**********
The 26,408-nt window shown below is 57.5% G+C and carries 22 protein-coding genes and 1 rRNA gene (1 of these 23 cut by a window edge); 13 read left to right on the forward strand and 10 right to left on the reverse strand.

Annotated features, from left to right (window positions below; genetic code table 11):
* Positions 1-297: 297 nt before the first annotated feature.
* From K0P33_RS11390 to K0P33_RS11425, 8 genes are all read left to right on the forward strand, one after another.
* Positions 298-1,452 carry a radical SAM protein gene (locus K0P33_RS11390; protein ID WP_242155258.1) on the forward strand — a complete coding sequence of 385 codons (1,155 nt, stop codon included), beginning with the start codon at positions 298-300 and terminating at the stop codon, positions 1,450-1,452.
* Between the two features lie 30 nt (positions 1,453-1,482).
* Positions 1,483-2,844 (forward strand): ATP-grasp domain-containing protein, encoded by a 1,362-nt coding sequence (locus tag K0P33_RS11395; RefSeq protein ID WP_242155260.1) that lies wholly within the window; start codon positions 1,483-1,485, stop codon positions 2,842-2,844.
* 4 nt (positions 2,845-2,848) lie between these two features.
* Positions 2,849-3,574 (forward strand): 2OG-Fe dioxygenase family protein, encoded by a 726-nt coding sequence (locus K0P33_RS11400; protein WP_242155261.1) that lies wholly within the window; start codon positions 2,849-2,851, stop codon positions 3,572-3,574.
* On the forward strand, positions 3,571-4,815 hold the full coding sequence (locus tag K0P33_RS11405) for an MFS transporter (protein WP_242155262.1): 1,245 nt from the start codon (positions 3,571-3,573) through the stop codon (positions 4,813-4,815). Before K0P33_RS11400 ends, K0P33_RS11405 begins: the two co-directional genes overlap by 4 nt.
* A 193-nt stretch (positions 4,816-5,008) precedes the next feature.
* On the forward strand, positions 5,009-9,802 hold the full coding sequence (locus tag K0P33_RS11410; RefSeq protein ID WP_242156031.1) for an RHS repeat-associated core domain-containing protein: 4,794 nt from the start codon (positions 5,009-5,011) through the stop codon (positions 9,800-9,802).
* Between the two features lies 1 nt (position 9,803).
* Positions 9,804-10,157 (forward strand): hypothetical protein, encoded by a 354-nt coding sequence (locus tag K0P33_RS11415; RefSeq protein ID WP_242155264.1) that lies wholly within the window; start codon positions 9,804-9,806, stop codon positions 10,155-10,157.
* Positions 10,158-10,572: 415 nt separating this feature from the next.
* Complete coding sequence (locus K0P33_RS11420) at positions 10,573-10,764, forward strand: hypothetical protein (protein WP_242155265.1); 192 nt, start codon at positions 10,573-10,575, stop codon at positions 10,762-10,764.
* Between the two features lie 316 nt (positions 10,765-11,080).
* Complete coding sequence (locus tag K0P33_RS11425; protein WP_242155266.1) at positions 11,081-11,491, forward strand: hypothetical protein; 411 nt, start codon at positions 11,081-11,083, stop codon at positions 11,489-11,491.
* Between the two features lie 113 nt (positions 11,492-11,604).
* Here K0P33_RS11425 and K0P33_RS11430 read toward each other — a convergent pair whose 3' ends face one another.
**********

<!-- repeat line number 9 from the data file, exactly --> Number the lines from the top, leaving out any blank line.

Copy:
* Positions 2,849-3,574 (forward strand): 2OG-Fe dioxygenase family protein, encoded by a 726-nt coding sequence (locus K0P33_RS11400; protein WP_242155261.1) that lies wholly within the window; start codon positions 2,849-2,851, stop codon positions 3,572-3,574.